Josephus was a first century Jewish historian who recorded Jewish life and sentiment during the time of the New Testament. In his work Antiquity of the Jews he writes "I have also taken a great deal of pains to obtain the learning of the Greeks, and understanding the elements of the Greek language although I have so long accustomed myself to speak our own language, that I cannot pronounce Greek with sufficient exactness: for our nation does not encourage those that learn the languages of many nations". (Josephus, Ant.20.11.2)

    Taken from Mark Benners AHRC.
     
  7. 613jono

    613jono Member

    96
    +62
    Judaism
    Married

    Exactly! Jewish writers. I think it more logical to assume translitered words would come from a Hebrew word source or a Hebrew original.
     
  8. SteveCaruso

    SteveCaruso Translator

    812
    +546
    Anglican
    Married
    Aye and this lengthy cut and paste from Benners is not a reliable source and is full of convenient ambiguities. :)

    Just a few points:

    Most Israeli linguists (and Semitic linguists in general) do not believe that Hebrew was a spoken language in the 1st century outside of the synagogue in academic context. It's a minority opinion that do and it's a minority opinion that has not been well received.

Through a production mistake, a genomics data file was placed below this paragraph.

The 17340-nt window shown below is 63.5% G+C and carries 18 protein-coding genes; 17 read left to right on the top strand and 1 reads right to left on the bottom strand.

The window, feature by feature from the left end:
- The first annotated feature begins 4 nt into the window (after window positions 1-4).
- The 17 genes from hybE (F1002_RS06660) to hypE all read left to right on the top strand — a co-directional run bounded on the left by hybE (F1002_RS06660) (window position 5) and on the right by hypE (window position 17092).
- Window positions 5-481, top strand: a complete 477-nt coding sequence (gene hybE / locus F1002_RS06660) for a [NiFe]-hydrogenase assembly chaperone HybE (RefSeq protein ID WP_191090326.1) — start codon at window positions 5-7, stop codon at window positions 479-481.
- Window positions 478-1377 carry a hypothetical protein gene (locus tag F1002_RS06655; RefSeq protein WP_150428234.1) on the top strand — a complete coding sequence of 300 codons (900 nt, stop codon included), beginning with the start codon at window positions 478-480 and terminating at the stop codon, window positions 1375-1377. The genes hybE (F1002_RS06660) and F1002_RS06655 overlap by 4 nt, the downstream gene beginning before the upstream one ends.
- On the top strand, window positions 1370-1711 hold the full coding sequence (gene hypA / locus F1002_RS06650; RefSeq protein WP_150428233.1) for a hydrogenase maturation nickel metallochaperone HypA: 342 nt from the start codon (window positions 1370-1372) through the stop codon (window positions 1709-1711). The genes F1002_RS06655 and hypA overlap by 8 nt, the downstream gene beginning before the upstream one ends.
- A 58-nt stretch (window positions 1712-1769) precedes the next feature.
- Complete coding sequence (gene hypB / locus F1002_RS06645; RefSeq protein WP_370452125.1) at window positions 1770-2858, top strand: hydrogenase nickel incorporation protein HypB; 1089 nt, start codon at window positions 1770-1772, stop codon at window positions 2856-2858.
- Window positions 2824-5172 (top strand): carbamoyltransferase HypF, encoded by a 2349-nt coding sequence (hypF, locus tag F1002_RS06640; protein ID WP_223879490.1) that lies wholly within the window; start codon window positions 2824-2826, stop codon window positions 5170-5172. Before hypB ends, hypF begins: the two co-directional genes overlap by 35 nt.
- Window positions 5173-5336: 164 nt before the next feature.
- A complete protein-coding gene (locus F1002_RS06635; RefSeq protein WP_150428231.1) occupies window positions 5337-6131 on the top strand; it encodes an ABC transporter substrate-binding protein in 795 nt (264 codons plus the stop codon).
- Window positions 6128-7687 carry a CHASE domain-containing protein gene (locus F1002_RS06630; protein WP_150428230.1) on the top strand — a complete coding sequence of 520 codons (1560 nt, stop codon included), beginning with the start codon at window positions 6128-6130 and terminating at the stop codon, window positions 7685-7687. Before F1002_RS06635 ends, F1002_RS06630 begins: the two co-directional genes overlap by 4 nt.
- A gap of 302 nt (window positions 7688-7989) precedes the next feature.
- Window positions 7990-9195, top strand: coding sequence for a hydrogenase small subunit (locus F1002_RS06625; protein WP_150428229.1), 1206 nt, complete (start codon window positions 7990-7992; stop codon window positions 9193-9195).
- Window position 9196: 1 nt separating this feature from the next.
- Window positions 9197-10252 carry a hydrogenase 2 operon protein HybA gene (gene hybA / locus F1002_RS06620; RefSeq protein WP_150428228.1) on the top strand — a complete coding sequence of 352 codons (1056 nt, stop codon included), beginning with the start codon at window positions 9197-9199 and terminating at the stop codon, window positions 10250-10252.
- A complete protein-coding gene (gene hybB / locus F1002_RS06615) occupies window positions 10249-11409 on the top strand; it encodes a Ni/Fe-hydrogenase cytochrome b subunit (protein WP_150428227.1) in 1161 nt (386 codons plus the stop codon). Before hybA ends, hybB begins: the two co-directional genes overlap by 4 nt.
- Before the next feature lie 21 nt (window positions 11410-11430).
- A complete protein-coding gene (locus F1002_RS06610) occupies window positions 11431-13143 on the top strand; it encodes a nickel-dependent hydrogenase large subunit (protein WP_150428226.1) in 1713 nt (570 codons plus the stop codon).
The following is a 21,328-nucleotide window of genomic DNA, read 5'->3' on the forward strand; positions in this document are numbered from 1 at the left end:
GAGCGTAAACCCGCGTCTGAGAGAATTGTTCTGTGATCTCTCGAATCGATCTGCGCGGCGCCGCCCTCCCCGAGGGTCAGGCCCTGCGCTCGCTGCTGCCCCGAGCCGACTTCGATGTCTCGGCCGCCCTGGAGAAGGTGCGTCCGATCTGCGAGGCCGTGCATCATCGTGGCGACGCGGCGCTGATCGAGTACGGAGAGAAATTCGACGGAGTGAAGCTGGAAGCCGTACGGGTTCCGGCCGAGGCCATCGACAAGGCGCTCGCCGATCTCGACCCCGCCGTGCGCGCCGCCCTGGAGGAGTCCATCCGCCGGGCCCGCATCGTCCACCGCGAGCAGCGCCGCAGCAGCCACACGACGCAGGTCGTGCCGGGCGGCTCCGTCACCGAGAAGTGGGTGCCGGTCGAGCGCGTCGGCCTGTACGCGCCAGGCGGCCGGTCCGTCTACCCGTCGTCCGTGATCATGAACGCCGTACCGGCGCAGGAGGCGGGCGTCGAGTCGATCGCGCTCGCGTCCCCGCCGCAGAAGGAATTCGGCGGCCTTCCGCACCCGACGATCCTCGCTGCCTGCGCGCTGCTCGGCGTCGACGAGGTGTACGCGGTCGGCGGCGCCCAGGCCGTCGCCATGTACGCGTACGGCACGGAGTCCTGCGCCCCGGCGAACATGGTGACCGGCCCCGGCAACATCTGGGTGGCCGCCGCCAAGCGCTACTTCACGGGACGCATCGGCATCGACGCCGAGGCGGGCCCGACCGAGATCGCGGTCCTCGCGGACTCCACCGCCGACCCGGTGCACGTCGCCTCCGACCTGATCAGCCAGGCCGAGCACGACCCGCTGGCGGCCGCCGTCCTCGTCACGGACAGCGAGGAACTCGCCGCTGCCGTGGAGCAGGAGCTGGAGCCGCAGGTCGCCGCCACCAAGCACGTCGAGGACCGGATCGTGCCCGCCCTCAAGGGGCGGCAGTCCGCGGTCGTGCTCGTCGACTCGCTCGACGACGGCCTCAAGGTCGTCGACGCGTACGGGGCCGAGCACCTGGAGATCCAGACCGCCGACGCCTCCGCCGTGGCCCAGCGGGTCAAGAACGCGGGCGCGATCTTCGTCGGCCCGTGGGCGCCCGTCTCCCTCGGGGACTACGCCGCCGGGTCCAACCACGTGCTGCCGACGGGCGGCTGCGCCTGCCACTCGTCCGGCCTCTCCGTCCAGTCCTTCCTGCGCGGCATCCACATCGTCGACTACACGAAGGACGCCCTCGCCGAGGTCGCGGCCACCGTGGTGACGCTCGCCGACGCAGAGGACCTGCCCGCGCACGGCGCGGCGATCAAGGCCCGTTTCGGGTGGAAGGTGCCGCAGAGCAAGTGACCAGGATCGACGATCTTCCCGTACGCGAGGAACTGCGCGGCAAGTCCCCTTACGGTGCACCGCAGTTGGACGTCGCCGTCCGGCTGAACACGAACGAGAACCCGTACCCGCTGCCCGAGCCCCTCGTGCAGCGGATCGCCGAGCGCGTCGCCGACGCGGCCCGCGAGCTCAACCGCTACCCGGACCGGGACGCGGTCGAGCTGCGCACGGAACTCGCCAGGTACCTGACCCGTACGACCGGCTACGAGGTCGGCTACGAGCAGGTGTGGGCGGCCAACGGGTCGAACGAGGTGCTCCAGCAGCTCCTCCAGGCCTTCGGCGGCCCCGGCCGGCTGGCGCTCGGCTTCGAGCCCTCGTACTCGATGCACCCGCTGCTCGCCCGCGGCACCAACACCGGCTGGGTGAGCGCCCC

The Hebrew of the DSS is littered with Aramaic spellings and other evidences that show that the scribes' first language was not Hebrew, but Eastern (that is to say Judean) Aramaic. They were fond of things like writing ending a-class vowels with alef instead of he, revised a number of passages with contemporary Aramaic idiom, etc.

    Every one of Bark Kochba's earliest letters were exclusively in Aramaic. He is responsible for Hebrew's *revival* as a symbol of nationalism.

    Paleo Hebrew is used on coins from the time period much like Latin ("e pluribus unum") and Blackletter ("old english script" -- well it's not) is used on our modern currency.

    That part of the Book of Leviticus is written in Herodian bookhand, which was popular in the first centuries BC/AD. This was the handwriting contemporary to Jesus, and what has been found throughout Galilee used to write Galilean Aramaic inscriptions from the first century through the Byzantine Period.